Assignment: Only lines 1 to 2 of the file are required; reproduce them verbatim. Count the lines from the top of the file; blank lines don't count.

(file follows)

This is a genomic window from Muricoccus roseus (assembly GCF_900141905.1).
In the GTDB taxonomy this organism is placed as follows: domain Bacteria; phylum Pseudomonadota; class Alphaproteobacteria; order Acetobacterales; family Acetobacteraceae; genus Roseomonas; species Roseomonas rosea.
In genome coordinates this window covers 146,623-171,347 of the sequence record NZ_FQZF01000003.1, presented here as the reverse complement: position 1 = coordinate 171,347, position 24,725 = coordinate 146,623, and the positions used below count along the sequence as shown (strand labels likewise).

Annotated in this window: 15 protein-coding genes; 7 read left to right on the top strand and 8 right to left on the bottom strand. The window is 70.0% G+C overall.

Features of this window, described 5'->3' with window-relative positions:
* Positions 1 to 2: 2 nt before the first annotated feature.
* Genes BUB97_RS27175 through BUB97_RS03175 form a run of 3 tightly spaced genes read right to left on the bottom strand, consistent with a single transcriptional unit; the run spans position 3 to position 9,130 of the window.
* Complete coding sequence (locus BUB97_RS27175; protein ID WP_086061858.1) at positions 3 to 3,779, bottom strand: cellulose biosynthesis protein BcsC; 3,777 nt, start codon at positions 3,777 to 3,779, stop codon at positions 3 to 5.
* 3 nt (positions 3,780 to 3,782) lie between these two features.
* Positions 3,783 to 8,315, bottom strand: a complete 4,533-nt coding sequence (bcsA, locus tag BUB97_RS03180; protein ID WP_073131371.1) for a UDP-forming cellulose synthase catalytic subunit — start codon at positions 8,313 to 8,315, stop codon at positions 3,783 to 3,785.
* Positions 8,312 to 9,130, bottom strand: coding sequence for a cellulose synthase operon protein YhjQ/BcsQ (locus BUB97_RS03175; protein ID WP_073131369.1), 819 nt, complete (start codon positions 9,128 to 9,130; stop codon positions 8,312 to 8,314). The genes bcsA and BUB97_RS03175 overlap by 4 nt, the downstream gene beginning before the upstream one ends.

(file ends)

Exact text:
This is a genomic window from Muricoccus roseus (assembly GCF_900141905.1).
In the GTDB taxonomy this organism is placed as follows: domain Bacteria; phylum Pseudomonadota; class Alphaproteobacteria; order Acetobacterales; family Acetobacteraceae; genus Roseomonas; species Roseomonas rosea.